An advocacy group, the Environmental Defense Fund, said it will file a federal lawsuit challenging the decision. The stay suspends “vital pollution limits,” the group said, and is a “dangerous and unprecedented action” by the EPA.

“Every day these vital protections are not in place is a day when the health and well-being of communities across the country is put at risk from dangerous air pollution,” Peter Zalzal, lead attorney for the Environmental Defense Fund, said in a statement.

Years of oil and gas operations in the Four Corners region of New Mexico have contributed to a 2,500-square-mile cloud of atmospheric methane, according to a series of satellite studies by NASA and the National Oceanic and Atmospheric Administration.

But most new drilling is concentrated in the Permian Basin of Southern New Mexico and West Texas, where an oil boom may be about to occur after years of stagnation.

Between May 19 and May 26, seven new rigs were added in the U.S., for a total of 504 new rigs since May 2016, according to Baker Hughes, an oilfield service company that generates weekly counts. With 57 operating rigs, New Mexico is fourth among the states, behind Texas, Oklahoma and Louisiana. This is a significant increase for New Mexico, which averaged 39 rigs at the start of the year, and just 18 in May 2016.

In January, Exxon Mobil announced it would expand its operations in Southern New Mexico, doubling investments to 6 billion barrels of oil by acquiring 250,000 acres in the Permian Basin.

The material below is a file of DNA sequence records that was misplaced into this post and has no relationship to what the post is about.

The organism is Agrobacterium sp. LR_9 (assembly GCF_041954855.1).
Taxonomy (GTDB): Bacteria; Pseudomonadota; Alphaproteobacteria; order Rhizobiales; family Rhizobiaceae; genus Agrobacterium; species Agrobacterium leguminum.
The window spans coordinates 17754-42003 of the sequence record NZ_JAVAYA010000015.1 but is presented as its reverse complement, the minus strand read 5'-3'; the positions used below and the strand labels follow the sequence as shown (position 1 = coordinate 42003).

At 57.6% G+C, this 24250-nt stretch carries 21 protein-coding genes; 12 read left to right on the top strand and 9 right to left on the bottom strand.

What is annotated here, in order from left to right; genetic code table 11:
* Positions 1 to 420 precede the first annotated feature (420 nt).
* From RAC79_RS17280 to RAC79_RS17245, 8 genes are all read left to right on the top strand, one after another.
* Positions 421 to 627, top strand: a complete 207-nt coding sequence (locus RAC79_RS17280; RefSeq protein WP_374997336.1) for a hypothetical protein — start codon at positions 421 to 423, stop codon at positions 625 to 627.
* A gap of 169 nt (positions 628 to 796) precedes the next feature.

Oil and gas prices have plummeted in recent years because of market saturation, causing layoffs and the shutdown of smaller wells that are costlier to operate. Many industry experts said companies couldn’t sustain the added costs of regulations drafted and made final by the Obama administration. The regulations called for increased monitoring and reporting, as well as installation of leak-detection technology.

More than 60 national groups, including the San Juan Citizens Alliance and the Western Environmental Law Center, sent a letter to EPA Director Scott Pruitt on May 25, asking him to keep the EPA’s methane rule in place.

Environmentalists saw a small victory in May when a similar rule by the Bureau of Land Management, which limits methane emissions on federal and tribal lands, was allowed to remain in place despite efforts in Congress to repeal it.

While Congress allowed the BLM rule to remain in effect, the U.S. Interior Department has said it will review the regulation and likely will revise it.

Pruitt in April notified four large oil and gas interests, including the American Petroleum Institute, that he intended to stay the regulations, the first step in a revision process. The groups had written to the EPA, saying the rule-making process had not allowed them to voice their concerns about emissions-monitoring requirements and low-producing wells. Pruitt said he agreed.

The former attorney general of Oklahoma, Pruitt has close ties to the oil and gas industry and has received significant campaign contributions from the industry.

The EPA’s methane rule was crafted over more than a year and received more than 900,000 comments before it was put in place.